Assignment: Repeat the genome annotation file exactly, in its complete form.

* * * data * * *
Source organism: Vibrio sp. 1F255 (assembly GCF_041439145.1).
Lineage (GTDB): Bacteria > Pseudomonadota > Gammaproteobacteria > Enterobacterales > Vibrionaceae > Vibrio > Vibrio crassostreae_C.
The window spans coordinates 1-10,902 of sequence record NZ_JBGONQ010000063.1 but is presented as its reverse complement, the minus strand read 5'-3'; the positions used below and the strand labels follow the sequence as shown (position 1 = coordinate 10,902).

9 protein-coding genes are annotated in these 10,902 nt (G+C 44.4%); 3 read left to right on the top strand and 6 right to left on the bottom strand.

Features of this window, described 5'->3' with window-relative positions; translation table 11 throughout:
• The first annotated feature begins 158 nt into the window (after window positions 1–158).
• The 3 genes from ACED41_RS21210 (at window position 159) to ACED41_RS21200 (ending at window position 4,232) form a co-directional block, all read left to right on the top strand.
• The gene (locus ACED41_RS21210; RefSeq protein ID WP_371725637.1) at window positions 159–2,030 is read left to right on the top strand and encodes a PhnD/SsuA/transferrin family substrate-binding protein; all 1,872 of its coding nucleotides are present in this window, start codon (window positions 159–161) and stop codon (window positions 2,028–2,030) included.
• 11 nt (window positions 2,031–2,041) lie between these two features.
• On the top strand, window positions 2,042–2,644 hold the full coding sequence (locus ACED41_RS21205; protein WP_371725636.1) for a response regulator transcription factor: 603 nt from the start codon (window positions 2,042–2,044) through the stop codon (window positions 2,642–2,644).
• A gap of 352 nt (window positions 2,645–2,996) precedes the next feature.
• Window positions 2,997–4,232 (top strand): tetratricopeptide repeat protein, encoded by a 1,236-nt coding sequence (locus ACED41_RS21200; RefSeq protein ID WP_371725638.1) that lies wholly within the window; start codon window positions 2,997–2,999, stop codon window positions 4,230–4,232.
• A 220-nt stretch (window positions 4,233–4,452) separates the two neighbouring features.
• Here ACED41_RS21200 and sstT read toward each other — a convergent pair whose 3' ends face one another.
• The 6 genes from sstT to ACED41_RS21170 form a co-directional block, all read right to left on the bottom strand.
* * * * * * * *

Source organism: Vibrio sp. 1F255 (assembly GCF_041439145.1).
Lineage (GTDB): Bacteria > Pseudomonadota > Gammaproteobacteria > Enterobacterales > Vibrionaceae > Vibrio > Vibrio crassostreae_C.
The window spans coordinates 1-10,902 of sequence record NZ_JBGONQ010000063.1 but is presented as its reverse complement, the minus strand read 5'-3'; the positions used below and the strand labels follow the sequence as shown (position 1 = coordinate 10,902).

9 protein-coding genes are annotated in these 10,902 nt (G+C 44.4%); 3 read left to right on the top strand and 6 right to left on the bottom strand.

Features of this window, described 5'->3' with window-relative positions; translation table 11 throughout:
• The first annotated feature begins 158 nt into the window (after window positions 1–158).
• The 3 genes from ACED41_RS21210 (at window position 159) to ACED41_RS21200 (ending at window position 4,232) form a co-directional block, all read left to right on the top strand.
• The gene (locus ACED41_RS21210; RefSeq protein ID WP_371725637.1) at window positions 159–2,030 is read left to right on the top strand and encodes a PhnD/SsuA/transferrin family substrate-binding protein; all 1,872 of its coding nucleotides are present in this window, start codon (window positions 159–161) and stop codon (window positions 2,028–2,030) included.
• 11 nt (window positions 2,031–2,041) lie between these two features.
• On the top strand, window positions 2,042–2,644 hold the full coding sequence (locus ACED41_RS21205; protein WP_371725636.1) for a response regulator transcription factor: 603 nt from the start codon (window positions 2,042–2,044) through the stop codon (window positions 2,642–2,644).
• A gap of 352 nt (window positions 2,645–2,996) precedes the next feature.
• Window positions 2,997–4,232 (top strand): tetratricopeptide repeat protein, encoded by a 1,236-nt coding sequence (locus ACED41_RS21200; RefSeq protein ID WP_371725638.1) that lies wholly within the window; start codon window positions 2,997–2,999, stop codon window positions 4,230–4,232.
• A 220-nt stretch (window positions 4,233–4,452) separates the two neighbouring features.
• Here ACED41_RS21200 and sstT read toward each other — a convergent pair whose 3' ends face one another.
• The 6 genes from sstT to ACED41_RS21170 form a co-directional block, all read right to left on the bottom strand.